'Honeydew' showcases Edith Pearlman's originality and versatility
Pearlman's stories often emphasize isolation – but offer at least the hope of more.
Edith Pearlman didn’t so much burst upon the literary scene, as steadily chip her way into it. Why she was overlooked till so late in her career (much like the Nobel Prize-winning short story writer Alice Munro) reflects less on the quality of her writing than on our culture’s tendency to value long novels over short stories, and the image of a youthful, usually male, “genius” over the development of a refined craft and body of work over time. Big is what we celebrate. Think Jackson Pollack or Jonathan Franzen, who made the cover of Life and Time magazines.
Yet, last year, Pearlman finally received the accolades she deserved for her collection of short stories, "Binocular Vision," which won great critical acclaim and a National Book Critics Circle Award. Now, she has released a new collection, "Honeydew," that continues to showcase her originality and versatility, and is sure to make her among our most renowned fiction writers.
Unlike many authors whose tales are defined by a specific geographic locale, the settings in "Honeydew" vary, ranging from an unnamed small southern town to the particularity of Manhattan’s upper west side to “Godolphin,” a fictional suburb of Boston that appears in her earlier stories. (Pearlman herself graduated from Radcliffe College and lives in the very real Boston suburb of Brookline.)
To my mind, though, Pearlman is at her best when she pulls together a web of characters in an odd, enclosed, haunted space: a historic hospital known as "the Castle," where an unlikely love affair takes place; a luxury cruise ship that contains a secret stowaway; a soup-kitchen called "The Ladle” that sets the stage for an exorcism involving gerbils (yes, really). In other words, many of these stories are wonderfully weird.
“Tenderfoot,” the first in the collection and one of my favorites, appears to set the stage for a mid-life romance for two characters who have experienced loss, but instead veers away into a stark meditation on the hurt we don’t cause, but blame ourselves for anyway. Another, “What the Ax Forgets the Tree Remembers,” seemed at first in danger of being a pedantic tale on the highly politicized issue of African female genital mutilation, but transforms into a much stranger and richer journey towards self-realization, in which two solitary women find the possibility of intimacy. This is true of many of Pearlman’s stories: There may be the promise of connection, but rarely do we see it.
Pearlman’s isolated protagonists don’t so much undergo transformations as experience dimly lit revelations, and even these moments of insight may be murky and unarticulated. In “The Golden Swan,” a young college graduate wanders away from the deck of a cruise ship to discover how the other half (that is, the people who serve her) lives. In “Dream Children,” a West Indian nanny stumbles on an odd secret kept by the father of the children she cares for, and in it finds a rare moment of mutual understanding. “Conveniences” – in which little happens, other than a couple befriending a teenage girl whose devotion leads her to help around the house – culminates in this proclamation: "'The best marriages,' said Ben, suddenly enlightened, 'have a maid.''' Some truths are just that banal, while still being true.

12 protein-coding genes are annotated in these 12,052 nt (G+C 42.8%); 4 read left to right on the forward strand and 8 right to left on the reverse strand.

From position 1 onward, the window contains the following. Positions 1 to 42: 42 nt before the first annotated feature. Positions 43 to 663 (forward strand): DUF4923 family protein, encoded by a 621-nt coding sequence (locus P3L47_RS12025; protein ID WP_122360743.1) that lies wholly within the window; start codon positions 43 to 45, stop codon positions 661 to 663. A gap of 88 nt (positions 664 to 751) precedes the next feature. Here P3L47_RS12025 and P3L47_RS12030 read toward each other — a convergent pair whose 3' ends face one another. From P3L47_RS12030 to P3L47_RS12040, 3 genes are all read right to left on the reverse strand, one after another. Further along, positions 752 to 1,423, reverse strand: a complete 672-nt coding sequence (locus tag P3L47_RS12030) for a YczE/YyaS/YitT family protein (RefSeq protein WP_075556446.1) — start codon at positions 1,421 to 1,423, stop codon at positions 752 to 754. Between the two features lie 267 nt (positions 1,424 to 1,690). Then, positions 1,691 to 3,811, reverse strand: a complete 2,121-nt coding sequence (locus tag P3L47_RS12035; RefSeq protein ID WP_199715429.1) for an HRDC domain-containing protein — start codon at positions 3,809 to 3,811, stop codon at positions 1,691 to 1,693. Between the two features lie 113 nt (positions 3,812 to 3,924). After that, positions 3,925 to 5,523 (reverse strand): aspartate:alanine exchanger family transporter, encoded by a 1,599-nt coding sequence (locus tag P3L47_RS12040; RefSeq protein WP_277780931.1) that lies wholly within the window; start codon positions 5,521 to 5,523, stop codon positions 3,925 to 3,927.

There is an unrelenting physicality to Pearlman’s characters, one that distinguishes her from Munro and other writers. Bodies appear with grotesquely calloused feet or erections that need hiding, with hair that’s greying at the roots or parts that need anesthetizing for surgery. Characters are punctured by a tree branch, lose their appetites and excess weight, break an ankle – and these moments are described in intimate, visceral detail. There is often the possibility of sex, and always the threat of death and decay.
Objects play an important role, too, revealing the way our exterior world is imbricated with our inner lives. The excess of a cruise ship buffet is dwelt on in repulsive detail. A minutely described wardrobe of dull, yet expensive clothes points to an aging wife’s vapidity. A plant… a statue… a stone… a series of disturbing drawings of malformed children… all serve as talismans, absorbing and emitting feelings (anxiety, love, desire, nostalgia). An anesthesiologist carries a walking stick that conceals a sword.
Through these motifs, Edith Pearlman captures some of the vastness and temporality of human experience, crafting stories that reflect the pain and possibility we carry in our memories and bodies, often emphasizing her characters’ isolation, but also suggesting some possibility for intimacy or at least, self-knowledge.
Elizabeth Toohey is an Assistant Professor of English at Queensborough Community College (CUNY).